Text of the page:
Alternatives to Ozone-Depleting Chemicals also Contributing to Climate Change, U.N. Says
GENEVA Alternatives to ozone-depleting chemicals in products like pesticides and aerosols are also contributing to climate change, according to a U.N. report released Monday.
Many of the more ozone-friendly chemicals were first put into products nearly a decade ago as part of a global accord on reducing the use of chlorofluorocarbons, or CFCs, that deplete the earth's protective ozone layer.
But since the Montreal Protocol went into effect in 1997, the less-harmful chemicals have accounted for about 5 percent of man-made greenhouse gas emissions, said the report from the United Nations Environment Program.
"There can be no trade-offs between saving the ozone layer and minimizing climate change," said UNEP Director Klaus Toepfer.
The UNEP's 31-page report outlined steps governments can take to curtail the use of these chemicals.
The agency suggests governments promote the containment of chemicals to prevent leaks, more recycling and the destruction of dangerous substances. It also suggests the use of alternatives such as ammonia and the development of new technologies that avoid harmful gasses.
Although there are few regulations for these types of chemicals under the Montreal Protocol or the Kyoto Protocol -- an international agreement to cut greenhouse gas emissions -- the UNEP believes that action on its proposals could halve the effect of these chemicals by 2015.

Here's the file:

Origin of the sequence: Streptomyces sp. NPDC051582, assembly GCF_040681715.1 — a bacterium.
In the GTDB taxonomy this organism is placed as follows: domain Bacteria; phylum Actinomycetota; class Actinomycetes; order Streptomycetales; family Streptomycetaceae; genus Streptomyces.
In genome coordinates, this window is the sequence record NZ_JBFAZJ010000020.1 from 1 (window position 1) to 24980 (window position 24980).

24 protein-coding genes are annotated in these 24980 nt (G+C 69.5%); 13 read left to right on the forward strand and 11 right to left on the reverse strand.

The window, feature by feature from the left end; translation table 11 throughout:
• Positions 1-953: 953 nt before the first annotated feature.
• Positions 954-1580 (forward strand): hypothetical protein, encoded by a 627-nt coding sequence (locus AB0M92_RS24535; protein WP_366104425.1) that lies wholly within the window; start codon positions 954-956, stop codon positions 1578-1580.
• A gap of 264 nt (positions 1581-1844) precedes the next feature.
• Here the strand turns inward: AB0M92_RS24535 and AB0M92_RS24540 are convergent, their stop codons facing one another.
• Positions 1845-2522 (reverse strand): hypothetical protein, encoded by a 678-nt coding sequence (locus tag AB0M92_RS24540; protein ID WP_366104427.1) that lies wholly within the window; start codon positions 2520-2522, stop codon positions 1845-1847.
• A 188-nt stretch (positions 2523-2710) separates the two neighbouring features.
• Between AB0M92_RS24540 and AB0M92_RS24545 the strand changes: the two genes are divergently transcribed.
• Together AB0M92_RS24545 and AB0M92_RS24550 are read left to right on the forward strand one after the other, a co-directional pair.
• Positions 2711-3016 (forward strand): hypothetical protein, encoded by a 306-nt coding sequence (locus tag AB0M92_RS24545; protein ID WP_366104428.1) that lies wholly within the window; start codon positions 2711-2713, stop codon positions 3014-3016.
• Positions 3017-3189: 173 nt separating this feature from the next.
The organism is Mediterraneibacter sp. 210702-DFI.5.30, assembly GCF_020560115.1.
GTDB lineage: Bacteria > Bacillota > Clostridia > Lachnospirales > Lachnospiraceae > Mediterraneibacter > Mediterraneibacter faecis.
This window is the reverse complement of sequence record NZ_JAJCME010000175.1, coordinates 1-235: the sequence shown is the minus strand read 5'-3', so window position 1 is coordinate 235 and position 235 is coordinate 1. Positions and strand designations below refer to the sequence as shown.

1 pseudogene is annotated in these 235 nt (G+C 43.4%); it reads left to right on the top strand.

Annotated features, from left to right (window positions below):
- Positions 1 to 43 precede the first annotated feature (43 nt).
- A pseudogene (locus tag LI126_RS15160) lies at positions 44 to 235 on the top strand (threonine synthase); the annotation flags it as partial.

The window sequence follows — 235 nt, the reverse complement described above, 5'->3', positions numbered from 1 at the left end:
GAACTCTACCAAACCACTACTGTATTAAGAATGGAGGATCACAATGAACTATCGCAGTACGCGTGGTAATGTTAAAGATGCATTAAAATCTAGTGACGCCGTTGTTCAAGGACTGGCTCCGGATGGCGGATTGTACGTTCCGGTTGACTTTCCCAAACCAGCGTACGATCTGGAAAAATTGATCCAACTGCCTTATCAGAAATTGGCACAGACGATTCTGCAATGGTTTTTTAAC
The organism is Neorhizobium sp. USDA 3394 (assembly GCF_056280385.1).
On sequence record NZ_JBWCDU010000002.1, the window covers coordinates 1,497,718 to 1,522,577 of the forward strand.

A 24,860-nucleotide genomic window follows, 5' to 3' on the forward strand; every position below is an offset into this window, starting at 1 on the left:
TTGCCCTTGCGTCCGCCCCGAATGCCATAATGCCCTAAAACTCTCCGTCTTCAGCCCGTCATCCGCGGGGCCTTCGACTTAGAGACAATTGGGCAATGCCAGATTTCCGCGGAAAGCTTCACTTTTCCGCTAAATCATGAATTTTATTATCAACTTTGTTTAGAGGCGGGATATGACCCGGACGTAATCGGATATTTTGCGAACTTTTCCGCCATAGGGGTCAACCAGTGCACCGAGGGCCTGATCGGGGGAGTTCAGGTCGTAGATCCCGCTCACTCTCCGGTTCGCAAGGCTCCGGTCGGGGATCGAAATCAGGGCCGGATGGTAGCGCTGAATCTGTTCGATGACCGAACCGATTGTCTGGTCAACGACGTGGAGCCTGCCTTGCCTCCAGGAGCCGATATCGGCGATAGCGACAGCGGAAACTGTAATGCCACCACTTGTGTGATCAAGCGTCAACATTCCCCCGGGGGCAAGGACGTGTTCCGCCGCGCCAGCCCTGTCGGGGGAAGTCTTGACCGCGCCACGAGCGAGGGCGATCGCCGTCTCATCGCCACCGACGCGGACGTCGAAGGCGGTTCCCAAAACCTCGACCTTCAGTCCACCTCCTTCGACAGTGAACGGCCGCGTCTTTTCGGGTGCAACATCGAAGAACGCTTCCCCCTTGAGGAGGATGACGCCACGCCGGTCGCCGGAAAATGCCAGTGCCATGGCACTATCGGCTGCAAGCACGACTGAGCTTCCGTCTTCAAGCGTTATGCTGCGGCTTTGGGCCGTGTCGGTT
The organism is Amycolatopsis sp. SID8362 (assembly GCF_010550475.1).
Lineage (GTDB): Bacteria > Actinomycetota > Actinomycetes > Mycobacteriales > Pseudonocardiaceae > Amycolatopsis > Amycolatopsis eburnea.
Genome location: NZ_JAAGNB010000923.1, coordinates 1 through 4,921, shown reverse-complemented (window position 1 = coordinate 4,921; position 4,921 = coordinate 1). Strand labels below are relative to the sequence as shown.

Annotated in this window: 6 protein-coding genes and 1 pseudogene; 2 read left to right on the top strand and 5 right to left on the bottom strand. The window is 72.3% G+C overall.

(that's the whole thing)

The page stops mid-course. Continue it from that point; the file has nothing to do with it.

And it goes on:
"When the CFCs were phased out, there was a preference for these new replacements," said Bert Metz, a climate change expert who contributed to the report. "But the (replacements) are strong greenhouse gases."
"Initially, it was thought these were an ideal solution -- obviously that was not the case if they were contributing to another problem."
While CFCs contribute more per unit to global warming, the rapid increase in the use of replacement chemicals makes them now the greater threat to climate stability, Metz told the AP in a telephone interview.
Governments should start thinking about how to replace these chemicals, he said, adding that a possible amendment to the Montreal Protocol setting reduction targets for them chemicals could serve as a starting point.
"These (chemicals) are rapidly growing right now," Metz said. "The amounts stored in equipment ten years from now will be a fivefold increase from today."
While it will take decades to purge the atmosphere, experts said last September that the ozone hole over Antarctica was markedly smaller for the second straight year, at 11 million square miles (28 million square kilometers), down from the huge 17 million square mile (44 million square kilometers) hole of 2002.
The Kyoto global warming pact, which went into force February, imposes legally binding requirements on 35 industrialized states to cut emissions of greenhouse gases an average of 5 percent below 1990 levels.
Average global temperatures rose about 1 degree in the 20th century, and scientists say that has contributed to the thawing of the permafrost, rising ocean levels and extreme weather. Experts say further increases could seriously disrupt ecosystems, agriculture and human lifestyles.
Source: Associated Press